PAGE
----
by Glenn Miller

Modern man lives in a society ruled by clocks and calendars. We depend on wristwatches and appointment books to tell us when things are happening. But, how many of us would know when the seasons begin without looking at a printed calendar? Like other Native Peoples, the Tongva had a “natural” sense of time. Their lives and activities revolved around the observed cycles of nature, including the Sun, Moon, and stars. This required a wisdom and experience that most of us can only imagine.

The exact year of any event was not noted by the Tongva. Instead, they were only interested in remembering the “anniversaries” of important occasions (deaths, celebrations, etc.). This system worked well for a people who cherished the repeated rhythms of their world.

Their calendar was primarily based on the Sun, in particular the solstices (the beginning of summer and winter). In fact, the Tongva “year” started on the day of the winter solstice (near December 21st) because they knew that the Sun would be getting higher in the sky …bringing the growth and warmth of spring and summer. In addition, they believed that the solstices were so significant that the whole lunar system (which defined their “months”) was affected by them. As a result, their calendar had 10 “months” because the period near each solstice lasted twice as long (containing an extra “moon”). Therefore, there were 8 “regular” months, and 2 “big” months (near each solstice) which all had names that aptly described some aspect of nature as follows:

“The Month of Cold and Hunting” (December and January)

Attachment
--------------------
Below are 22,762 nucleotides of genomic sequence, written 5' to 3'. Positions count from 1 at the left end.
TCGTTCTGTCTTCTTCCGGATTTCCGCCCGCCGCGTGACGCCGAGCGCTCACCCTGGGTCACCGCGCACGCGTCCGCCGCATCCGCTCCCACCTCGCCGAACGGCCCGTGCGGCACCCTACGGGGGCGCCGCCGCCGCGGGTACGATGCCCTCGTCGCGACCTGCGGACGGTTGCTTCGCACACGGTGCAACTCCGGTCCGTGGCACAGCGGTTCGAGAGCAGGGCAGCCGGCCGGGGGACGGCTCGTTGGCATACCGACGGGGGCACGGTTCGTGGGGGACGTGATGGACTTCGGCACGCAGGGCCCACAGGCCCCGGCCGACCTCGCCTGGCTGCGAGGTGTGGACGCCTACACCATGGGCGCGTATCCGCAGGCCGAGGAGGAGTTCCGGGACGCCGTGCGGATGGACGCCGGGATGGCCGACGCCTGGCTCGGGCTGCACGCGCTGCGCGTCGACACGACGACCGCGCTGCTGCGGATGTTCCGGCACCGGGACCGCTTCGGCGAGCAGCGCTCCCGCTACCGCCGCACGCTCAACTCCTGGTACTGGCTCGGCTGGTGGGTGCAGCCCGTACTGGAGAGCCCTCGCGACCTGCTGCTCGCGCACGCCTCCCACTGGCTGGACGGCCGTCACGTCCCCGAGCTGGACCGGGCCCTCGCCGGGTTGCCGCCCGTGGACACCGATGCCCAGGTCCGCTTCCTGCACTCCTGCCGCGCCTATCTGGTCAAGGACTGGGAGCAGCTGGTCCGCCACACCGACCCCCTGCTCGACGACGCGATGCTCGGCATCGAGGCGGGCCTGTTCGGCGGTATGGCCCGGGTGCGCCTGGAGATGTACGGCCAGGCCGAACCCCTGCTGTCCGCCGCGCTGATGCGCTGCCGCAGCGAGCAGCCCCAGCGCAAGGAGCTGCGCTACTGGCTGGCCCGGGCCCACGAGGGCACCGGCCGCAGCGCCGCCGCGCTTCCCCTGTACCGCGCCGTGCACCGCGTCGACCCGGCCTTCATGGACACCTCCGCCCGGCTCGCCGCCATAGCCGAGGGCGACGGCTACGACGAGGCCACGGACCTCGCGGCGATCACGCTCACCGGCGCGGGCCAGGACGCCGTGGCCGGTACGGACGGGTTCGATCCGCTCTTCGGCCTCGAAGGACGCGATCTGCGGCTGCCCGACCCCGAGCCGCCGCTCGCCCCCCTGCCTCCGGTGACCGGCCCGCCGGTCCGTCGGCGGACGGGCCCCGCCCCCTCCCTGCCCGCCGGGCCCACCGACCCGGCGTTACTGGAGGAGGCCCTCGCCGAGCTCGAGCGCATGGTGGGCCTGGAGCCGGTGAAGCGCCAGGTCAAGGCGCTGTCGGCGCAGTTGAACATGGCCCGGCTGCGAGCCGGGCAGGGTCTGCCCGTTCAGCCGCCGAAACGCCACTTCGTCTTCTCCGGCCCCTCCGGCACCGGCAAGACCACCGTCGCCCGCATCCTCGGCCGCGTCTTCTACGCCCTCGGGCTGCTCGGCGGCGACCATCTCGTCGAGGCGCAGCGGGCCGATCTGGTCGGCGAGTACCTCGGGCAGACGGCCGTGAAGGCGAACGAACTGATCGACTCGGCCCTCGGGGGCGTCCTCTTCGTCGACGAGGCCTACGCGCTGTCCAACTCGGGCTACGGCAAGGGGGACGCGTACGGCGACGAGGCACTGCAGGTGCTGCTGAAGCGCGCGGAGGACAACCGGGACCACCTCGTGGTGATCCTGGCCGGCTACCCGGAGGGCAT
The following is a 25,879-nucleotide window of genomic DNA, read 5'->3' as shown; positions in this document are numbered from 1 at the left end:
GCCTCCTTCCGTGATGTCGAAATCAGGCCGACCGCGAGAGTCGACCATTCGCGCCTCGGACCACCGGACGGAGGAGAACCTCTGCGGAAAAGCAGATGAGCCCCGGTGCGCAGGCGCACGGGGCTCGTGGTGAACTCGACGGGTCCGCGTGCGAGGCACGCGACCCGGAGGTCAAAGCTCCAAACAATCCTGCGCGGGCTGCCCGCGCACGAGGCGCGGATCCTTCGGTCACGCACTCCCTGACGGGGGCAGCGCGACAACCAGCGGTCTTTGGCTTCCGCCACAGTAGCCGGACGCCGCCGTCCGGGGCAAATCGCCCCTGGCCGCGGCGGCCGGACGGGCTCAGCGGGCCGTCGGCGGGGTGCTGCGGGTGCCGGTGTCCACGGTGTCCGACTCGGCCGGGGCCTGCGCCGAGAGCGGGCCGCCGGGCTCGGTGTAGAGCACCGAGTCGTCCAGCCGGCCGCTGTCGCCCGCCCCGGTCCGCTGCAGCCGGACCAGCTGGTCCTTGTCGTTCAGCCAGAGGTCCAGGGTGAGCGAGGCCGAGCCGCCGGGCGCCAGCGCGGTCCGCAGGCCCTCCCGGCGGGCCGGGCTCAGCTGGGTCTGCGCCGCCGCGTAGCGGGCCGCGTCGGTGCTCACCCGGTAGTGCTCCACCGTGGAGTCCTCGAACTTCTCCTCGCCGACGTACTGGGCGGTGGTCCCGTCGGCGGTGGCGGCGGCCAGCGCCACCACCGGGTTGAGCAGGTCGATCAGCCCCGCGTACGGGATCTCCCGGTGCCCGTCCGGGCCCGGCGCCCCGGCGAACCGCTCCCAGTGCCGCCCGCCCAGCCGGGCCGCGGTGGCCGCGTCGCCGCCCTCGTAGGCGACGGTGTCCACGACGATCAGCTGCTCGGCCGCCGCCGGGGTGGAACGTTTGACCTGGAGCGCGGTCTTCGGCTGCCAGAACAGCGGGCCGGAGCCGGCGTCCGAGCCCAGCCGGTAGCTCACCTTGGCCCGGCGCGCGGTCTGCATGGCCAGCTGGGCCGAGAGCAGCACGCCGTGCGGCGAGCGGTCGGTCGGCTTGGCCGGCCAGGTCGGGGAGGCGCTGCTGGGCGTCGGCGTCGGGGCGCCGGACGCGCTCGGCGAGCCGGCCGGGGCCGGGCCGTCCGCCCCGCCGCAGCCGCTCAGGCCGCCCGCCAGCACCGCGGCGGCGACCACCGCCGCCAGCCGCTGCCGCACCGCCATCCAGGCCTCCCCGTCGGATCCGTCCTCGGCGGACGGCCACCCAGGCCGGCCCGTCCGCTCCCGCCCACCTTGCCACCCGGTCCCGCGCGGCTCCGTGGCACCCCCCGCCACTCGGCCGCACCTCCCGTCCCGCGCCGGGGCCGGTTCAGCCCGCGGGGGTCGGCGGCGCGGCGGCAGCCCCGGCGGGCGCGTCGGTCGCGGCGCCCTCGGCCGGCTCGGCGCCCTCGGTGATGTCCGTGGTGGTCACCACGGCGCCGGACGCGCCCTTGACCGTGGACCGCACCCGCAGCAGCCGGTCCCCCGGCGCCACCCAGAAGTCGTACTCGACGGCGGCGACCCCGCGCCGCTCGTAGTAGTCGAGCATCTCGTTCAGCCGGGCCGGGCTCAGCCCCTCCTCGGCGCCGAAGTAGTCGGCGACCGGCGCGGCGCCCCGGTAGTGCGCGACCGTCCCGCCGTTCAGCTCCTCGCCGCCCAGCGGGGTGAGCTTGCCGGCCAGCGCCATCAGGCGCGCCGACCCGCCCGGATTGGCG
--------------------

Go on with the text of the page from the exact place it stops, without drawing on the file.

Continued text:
“The Month of Little Rain” or “The Little Tree Sprouting Month” (February)

“The Big Tree Sprouting Month” (March)

“The Green Grass Month” or “The Rise of the Waters Month” (April)

“The Month of Roots” (May)

“The Month When the Young Eagles Fly” (June and part of July)

“The Brown and Sear Month” (August and part of July)

“The Month of Wild Fruits” or “The Gray Goose Month” (September)

“The Wind Whistling Month” (October)

“The Big Whistling Month” or “The Month of Nuts and Acorns” (November)

To reckon these months the lunar phases were used. They noticed that the Moon started as a very thin crescent and got bigger until it reached Full Moon, then it got smaller and smaller until it vanished completely for a few days (at New Moon). Consequently, the reappearance of the Moon was welcomed with dancing by the old men and a race by the younger ones. The old men would also sing a song of hope…”As the Moon dieth and cometh to light again so we, also having to die, will live again!” As always, the circle of life in all things was re-affirmed by a people who embraced it.



Chinigchinich by Fr. Geronimo Boscana (1933);

California’s Gabrielino Indians by Bernice Johnston (1962);

Handbook of North American Indians – California (Vol. 8) by Robert F. Heizer (1978);

The Yang-Na Indians by the Office of the Superintendent, Los Angeles City Schools (1946)

Leave Comment

Your email address will not be published. Required fields are marked *